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What Is the Connection between Iron Deficiency and Hair Loss?

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  • Written By: Erin J. Hill
  • Edited By: Bronwyn Harris
  • Last Modified Date: 05 October 2018
  • Copyright Protected:
    2003-2018
    Conjecture Corporation
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The link between iron deficiency and hair loss is well-documented, although doctors are still learning how much anemia actually impacts this loss. Studies have shown that women, much more often than men, are susceptible to hair loss during times of severe anemia. It is considered the most common cause of hair loss in women before menopause.

Women who have recently given birth, are pregnant, or who engage in vigorous activity several times per week are most susceptible to the effects of iron deficiency and hair loss. Those who are menstruating may also be affected. Although these groups are more likely to suffer from problems, any woman whose iron is especially low for any reason may experience a thinning of the hair. Additionally, although women are impacted by iron deficiency and hair loss related to anemia, men can still be affected.

Patients who experience sudden or marked hair thinning may be checked for iron levels, or certain amino acid and protein levels may also be checked, since these can also be indicators of low iron levels. Not all people who have low iron will develop anemia, and not all patients with iron deficiency and hair loss are anemic.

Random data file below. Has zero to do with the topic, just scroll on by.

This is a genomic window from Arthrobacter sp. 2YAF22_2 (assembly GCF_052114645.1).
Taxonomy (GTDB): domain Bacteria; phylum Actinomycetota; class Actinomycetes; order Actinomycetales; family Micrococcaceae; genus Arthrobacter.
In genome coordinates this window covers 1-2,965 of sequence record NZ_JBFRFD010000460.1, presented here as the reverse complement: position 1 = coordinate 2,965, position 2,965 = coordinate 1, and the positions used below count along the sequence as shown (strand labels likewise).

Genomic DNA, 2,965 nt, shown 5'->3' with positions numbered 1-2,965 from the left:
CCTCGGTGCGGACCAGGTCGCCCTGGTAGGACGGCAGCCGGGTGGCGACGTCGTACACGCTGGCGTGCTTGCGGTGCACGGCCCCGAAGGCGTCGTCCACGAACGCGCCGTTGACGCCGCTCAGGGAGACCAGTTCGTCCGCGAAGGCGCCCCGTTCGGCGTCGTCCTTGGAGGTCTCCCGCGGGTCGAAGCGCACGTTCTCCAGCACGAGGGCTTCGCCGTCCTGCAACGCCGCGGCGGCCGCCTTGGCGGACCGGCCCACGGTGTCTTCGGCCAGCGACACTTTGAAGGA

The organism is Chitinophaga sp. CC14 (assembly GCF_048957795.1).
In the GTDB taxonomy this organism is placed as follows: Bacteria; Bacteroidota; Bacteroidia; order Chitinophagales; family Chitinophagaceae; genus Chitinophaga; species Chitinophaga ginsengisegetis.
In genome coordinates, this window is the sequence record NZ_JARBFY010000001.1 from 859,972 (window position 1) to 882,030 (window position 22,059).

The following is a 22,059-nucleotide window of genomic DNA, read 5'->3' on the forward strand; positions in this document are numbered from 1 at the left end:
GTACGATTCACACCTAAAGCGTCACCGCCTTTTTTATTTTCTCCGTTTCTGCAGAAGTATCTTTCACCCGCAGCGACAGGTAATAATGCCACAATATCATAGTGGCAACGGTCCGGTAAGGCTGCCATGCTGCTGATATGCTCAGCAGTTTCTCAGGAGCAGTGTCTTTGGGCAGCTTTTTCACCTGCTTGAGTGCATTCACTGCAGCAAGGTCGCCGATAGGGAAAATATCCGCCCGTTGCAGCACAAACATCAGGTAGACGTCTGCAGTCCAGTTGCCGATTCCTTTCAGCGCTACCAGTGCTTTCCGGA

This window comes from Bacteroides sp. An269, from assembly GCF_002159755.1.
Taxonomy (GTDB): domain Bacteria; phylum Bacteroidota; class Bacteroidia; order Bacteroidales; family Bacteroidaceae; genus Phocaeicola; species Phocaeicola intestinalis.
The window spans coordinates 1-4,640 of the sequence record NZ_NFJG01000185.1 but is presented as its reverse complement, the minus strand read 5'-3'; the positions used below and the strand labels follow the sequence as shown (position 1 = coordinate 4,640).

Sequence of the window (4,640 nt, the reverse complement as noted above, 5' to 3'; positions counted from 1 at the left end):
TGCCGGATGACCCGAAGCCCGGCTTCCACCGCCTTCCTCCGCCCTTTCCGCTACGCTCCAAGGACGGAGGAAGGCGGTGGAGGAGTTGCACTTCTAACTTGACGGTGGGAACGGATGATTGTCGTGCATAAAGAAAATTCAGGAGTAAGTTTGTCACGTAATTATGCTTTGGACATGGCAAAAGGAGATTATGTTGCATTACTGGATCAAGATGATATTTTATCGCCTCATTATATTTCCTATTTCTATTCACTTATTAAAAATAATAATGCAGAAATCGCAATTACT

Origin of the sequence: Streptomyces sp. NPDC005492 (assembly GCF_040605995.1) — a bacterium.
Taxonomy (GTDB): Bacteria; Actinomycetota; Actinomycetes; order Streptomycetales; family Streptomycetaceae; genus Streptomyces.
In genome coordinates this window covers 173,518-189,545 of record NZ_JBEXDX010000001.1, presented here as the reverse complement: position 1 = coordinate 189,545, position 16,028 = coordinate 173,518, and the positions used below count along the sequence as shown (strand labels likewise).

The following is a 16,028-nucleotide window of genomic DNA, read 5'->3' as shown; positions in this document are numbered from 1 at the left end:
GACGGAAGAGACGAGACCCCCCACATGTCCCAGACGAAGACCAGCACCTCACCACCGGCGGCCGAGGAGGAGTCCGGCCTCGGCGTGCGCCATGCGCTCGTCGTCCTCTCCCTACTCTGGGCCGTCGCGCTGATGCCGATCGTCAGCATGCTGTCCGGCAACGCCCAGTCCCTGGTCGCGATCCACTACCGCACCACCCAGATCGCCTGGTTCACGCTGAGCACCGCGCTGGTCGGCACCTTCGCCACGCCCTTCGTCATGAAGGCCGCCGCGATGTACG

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The primary treatment for iron deficiency and hair loss resulting from it include dietary changes to include more foods which have a high iron content. This may not work for everyone and additional supplementation may be needed. In some cases, hair loss may not be caused by low iron and another condition may be to blame.

Pregnant women or those who have recently given birth should be sure to take enough iron daily while also eating iron-rich foods. These include red meat, lentils, beans, and many vegetables. Iron levels should also be checked at prenatal visits since low iron can also lead to anemia in the unborn child which may raise the risk of some complications.

If iron deficiency and hair loss is severe, an internal reason may be to blame. Occasionally, bleeding in the digestive tract or elsewhere in the body may cause severe blood loss and anemia. These conditions must be treated promptly to avoid additional complications. Injuries which lead to blood loss may also cause anemia, as well as especially heavy menstruation and severe bleeding after childbirth. Many of these conditions are fully treatable when detected early.

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